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If you are not in a customer-facing role and the dress code is casual enough that most people are wearing t-shirts and jeans, a sleeveless top is acceptable for a woman.

If I’m going to wear a sleeveless top to work, I choose something loose-fitting with some detail that makes it nicer than a t-shirt. A plain sleeveless t-shirt is too casual to be worn on its own. Anything that looks like you just came from the gym is too casual in my opinion.

Anything you can see the outlines of your bra through because it is close-fitting or the material is very thin is not something you should wear to work. If you have a top that is a little too see-through to be worn on its own, wearing a cotton camisole underneath it will solve that and help soak up sweat.

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    Yes. I might wear something sleeveless in high summer, but it's a blouse with buttons and maybe a collar. Linen is coolest. Thick cotton which won't stick to you is cooler than jersey, also seersucker is fine. – RedSonja Apr 21 at 13:05
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    @RedSonja Absolutely. A collar, fabric choice or a small embellishment can elevate a top from a bumming-around-the-house shirt to a work-appropriate shirt. And of course the armholes should fit around your arms... Any clothes that expose your undergarments to your coworkers during normal work activities should be avoided regardless of gender. – ColleenV Apr 21 at 13:14
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    I wear sleeveless tops/blouses frequently, and my office is business casual. But I also always wear a jacket when moving in and out of the office, and keep a suit jacket on a hook in my office in case of a surprise meeting with people who don't know me. – Chelsea Apr 23 at 19:01
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    @Chelsea I do the same, except with a cardigan because we’re very casual (even our customers show up in jeans sometimes) The temperature in our office building is unpredictable and seems completely unrelated to the temperature outside so dressing in layers is a necessity. – ColleenV Apr 23 at 19:09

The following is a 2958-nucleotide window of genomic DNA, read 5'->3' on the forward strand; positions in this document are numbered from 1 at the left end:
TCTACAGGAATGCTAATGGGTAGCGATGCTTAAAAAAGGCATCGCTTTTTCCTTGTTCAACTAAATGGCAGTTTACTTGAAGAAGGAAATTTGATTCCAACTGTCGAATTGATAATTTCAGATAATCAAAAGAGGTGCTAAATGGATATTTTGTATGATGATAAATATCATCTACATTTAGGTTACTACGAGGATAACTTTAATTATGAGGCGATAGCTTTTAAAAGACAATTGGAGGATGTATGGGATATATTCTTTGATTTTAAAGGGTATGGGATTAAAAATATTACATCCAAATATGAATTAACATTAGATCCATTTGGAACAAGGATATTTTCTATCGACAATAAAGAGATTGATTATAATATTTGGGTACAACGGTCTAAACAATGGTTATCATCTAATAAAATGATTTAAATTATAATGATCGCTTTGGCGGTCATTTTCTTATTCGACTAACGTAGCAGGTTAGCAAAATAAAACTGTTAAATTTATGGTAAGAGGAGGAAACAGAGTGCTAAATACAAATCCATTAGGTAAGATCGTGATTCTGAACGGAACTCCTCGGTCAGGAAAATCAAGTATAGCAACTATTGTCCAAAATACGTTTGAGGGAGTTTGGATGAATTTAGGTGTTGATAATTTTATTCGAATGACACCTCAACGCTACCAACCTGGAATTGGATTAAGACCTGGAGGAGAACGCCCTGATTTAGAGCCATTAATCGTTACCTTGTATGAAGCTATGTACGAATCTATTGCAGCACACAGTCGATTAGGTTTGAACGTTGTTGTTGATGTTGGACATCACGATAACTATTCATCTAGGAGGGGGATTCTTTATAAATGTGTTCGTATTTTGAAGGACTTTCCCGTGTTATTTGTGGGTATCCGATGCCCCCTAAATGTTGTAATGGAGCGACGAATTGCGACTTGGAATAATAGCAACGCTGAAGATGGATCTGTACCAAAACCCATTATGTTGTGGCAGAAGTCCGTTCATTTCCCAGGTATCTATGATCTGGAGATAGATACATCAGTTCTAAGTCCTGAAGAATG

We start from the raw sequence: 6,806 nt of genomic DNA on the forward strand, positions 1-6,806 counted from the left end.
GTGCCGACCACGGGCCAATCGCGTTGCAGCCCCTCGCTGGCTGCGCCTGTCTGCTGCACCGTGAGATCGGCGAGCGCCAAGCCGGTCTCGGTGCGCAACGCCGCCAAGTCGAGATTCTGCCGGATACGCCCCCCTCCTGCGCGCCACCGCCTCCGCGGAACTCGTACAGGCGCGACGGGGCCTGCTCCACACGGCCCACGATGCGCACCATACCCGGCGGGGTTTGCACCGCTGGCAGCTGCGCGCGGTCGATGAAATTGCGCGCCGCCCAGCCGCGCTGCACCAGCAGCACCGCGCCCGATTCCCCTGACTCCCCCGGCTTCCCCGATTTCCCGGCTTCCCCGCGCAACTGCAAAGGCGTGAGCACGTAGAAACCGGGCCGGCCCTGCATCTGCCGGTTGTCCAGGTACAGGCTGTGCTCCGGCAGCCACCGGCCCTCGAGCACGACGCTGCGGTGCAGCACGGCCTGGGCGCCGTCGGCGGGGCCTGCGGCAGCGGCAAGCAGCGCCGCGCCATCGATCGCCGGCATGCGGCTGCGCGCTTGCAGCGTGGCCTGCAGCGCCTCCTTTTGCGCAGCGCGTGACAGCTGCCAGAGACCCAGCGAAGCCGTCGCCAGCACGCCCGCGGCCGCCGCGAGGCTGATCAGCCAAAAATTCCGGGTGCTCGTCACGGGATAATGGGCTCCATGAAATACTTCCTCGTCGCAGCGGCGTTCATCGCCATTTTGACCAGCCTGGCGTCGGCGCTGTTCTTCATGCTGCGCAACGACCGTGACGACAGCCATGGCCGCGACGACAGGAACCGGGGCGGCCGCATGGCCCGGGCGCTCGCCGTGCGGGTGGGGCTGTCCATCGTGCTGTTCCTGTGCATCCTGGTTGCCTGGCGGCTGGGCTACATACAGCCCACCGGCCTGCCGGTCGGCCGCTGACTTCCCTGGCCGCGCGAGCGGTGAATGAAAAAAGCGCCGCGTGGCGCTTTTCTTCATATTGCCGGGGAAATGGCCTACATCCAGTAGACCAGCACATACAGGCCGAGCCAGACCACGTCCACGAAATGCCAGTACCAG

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A tank top will certainly make you stand out. Whether it's okay or not is probably second to the fact that people will notice you.

All the eyes will be following you when you walk around. To be fair, if a male worker showed up in a tank top, there would probably even more eyes following them. Maybe for other reasons, but still. You will stand out. You may not want to stand out.

Full disclaimer, I'm male, but I think my experiences apply to all genders. In an office without air conditioning (and in western/central Europe that's probably "all of them except for the bosses") wearing less clothing does not help. It's still hot. You are still sweating.

So instead of going for "less clothing", go for "proper clothing". You sweat a lot? Look at sports clothing. That's definitely made for people that sweat a lot. Now, sports clothing comes in very many variants. You may not want to come to work in a bright pink beach volleyball tank top. You don't have to. Golf is sports too, and you will be almost overdressed for your regular office when wearing golf sports clothing. It's the same functional stuff, same material, same properties as the stupid bright "here we go" sports clothing, but it looks like you just had tea with her majesty.

So find a retailer for sports clothing. Find a pair of functional pants, probably somewhere in the golf section and get some nice polo shirts.

Personally, I like "Under Armour" as a brand, but others like Adidas have picked up over the last years and you will probably have a good selection. They have online stores, too.